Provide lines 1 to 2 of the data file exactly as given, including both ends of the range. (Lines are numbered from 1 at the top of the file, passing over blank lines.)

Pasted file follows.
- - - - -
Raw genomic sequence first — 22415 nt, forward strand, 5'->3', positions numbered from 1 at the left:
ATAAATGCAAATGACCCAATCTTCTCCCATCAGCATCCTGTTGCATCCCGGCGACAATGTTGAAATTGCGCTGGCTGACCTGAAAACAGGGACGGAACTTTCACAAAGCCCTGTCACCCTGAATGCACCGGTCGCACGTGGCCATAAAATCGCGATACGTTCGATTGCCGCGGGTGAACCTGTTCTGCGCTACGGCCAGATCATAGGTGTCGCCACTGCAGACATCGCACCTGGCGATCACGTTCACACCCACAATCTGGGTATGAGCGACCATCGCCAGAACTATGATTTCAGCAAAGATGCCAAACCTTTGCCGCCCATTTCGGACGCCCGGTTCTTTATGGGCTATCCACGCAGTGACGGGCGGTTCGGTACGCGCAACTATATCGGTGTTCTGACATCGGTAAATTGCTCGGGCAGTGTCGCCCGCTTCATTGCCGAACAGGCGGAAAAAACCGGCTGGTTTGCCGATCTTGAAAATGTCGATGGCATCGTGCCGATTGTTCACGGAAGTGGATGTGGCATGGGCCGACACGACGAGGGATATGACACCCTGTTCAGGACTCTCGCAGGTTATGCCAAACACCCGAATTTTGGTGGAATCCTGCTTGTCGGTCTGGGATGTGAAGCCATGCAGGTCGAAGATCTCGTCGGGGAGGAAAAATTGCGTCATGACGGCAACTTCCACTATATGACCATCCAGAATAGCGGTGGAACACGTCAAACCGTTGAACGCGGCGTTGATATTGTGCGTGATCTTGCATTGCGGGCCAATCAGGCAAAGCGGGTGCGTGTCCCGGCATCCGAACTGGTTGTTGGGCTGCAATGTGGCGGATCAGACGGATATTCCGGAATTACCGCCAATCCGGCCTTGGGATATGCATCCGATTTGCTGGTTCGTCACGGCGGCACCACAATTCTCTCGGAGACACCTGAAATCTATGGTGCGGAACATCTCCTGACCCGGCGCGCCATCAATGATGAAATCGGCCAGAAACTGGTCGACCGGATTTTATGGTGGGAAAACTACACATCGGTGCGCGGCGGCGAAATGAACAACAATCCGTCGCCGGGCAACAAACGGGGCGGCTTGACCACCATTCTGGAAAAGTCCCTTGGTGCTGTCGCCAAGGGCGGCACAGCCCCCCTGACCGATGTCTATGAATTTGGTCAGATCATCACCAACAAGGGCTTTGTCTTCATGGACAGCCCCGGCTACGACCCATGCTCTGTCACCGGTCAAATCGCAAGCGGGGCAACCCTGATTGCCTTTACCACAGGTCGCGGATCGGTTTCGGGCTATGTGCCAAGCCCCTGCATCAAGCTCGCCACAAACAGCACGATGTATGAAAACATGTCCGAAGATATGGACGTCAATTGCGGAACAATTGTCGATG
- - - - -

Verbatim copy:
Raw genomic sequence first — 22415 nt, forward strand, 5'->3', positions numbered from 1 at the left:
ATAAATGCAAATGACCCAATCTTCTCCCATCAGCATCCTGTTGCATCCCGGCGACAATGTTGAAATTGCGCTGGCTGACCTGAAAACAGGGACGGAACTTTCACAAAGCCCTGTCACCCTGAATGCACCGGTCGCACGTGGCCATAAAATCGCGATACGTTCGATTGCCGCGGGTGAACCTGTTCTGCGCTACGGCCAGATCATAGGTGTCGCCACTGCAGACATCGCACCTGGCGATCACGTTCACACCCACAATCTGGGTATGAGCGACCATCGCCAGAACTATGATTTCAGCAAAGATGCCAAACCTTTGCCGCCCATTTCGGACGCCCGGTTCTTTATGGGCTATCCACGCAGTGACGGGCGGTTCGGTACGCGCAACTATATCGGTGTTCTGACATCGGTAAATTGCTCGGGCAGTGTCGCCCGCTTCATTGCCGAACAGGCGGAAAAAACCGGCTGGTTTGCCGATCTTGAAAATGTCGATGGCATCGTGCCGATTGTTCACGGAAGTGGATGTGGCATGGGCCGACACGACGAGGGATATGACACCCTGTTCAGGACTCTCGCAGGTTATGCCAAACACCCGAATTTTGGTGGAATCCTGCTTGTCGGTCTGGGATGTGAAGCCATGCAGGTCGAAGATCTCGTCGGGGAGGAAAAATTGCGTCATGACGGCAACTTCCACTATATGACCATCCAGAATAGCGGTGGAACACGTCAAACCGTTGAACGCGGCGTTGATATTGTGCGTGATCTTGCATTGCGGGCCAATCAGGCAAAGCGGGTGCGTGTCCCGGCATCCGAACTGGTTGTTGGGCTGCAATGTGGCGGATCAGACGGATATTCCGGAATTACCGCCAATCCGGCCTTGGGATATGCATCCGATTTGCTGGTTCGTCACGGCGGCACCACAATTCTCTCGGAGACACCTGAAATCTATGGTGCGGAACATCTCCTGACCCGGCGCGCCATCAATGATGAAATCGGCCAGAAACTGGTCGACCGGATTTTATGGTGGGAAAACTACACATCGGTGCGCGGCGGCGAAATGAACAACAATCCGTCGCCGGGCAACAAACGGGGCGGCTTGACCACCATTCTGGAAAAGTCCCTTGGTGCTGTCGCCAAGGGCGGCACAGCCCCCCTGACCGATGTCTATGAATTTGGTCAGATCATCACCAACAAGGGCTTTGTCTTCATGGACAGCCCCGGCTACGACCCATGCTCTGTCACCGGTCAAATCGCAAGCGGGGCAACCCTGATTGCCTTTACCACAGGTCGCGGATCGGTTTCGGGCTATGTGCCAAGCCCCTGCATCAAGCTCGCCACAAACAGCACGATGTATGAAAACATGTCCGAAGATATGGACGTCAATTGCGGAACAATTGTCGATG